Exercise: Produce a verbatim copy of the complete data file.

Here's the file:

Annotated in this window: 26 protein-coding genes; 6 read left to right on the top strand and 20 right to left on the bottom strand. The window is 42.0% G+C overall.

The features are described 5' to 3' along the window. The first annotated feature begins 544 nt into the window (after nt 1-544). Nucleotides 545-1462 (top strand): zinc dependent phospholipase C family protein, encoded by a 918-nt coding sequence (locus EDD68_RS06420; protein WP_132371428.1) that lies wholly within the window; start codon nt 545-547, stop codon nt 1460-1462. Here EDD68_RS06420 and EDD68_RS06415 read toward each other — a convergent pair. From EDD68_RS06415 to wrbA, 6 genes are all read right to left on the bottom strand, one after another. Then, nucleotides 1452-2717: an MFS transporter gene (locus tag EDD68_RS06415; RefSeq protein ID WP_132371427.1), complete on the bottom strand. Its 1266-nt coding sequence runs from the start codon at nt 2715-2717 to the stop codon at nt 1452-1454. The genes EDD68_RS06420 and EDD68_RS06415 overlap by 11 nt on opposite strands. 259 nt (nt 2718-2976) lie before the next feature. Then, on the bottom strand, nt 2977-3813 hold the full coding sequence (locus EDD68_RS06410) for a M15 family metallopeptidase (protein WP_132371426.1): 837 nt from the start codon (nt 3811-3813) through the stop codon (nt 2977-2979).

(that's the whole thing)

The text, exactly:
Annotated in this window: 26 protein-coding genes; 6 read left to right on the top strand and 20 right to left on the bottom strand. The window is 42.0% G+C overall.

The features are described 5' to 3' along the window. The first annotated feature begins 544 nt into the window (after nt 1-544). Nucleotides 545-1462 (top strand): zinc dependent phospholipase C family protein, encoded by a 918-nt coding sequence (locus EDD68_RS06420; protein WP_132371428.1) that lies wholly within the window; start codon nt 545-547, stop codon nt 1460-1462. Here EDD68_RS06420 and EDD68_RS06415 read toward each other — a convergent pair. From EDD68_RS06415 to wrbA, 6 genes are all read right to left on the bottom strand, one after another. Then, nucleotides 1452-2717: an MFS transporter gene (locus tag EDD68_RS06415; RefSeq protein ID WP_132371427.1), complete on the bottom strand. Its 1266-nt coding sequence runs from the start codon at nt 2715-2717 to the stop codon at nt 1452-1454. The genes EDD68_RS06420 and EDD68_RS06415 overlap by 11 nt on opposite strands. 259 nt (nt 2718-2976) lie before the next feature. Then, on the bottom strand, nt 2977-3813 hold the full coding sequence (locus EDD68_RS06410) for a M15 family metallopeptidase (protein WP_132371426.1): 837 nt from the start codon (nt 3811-3813) through the stop codon (nt 2977-2979).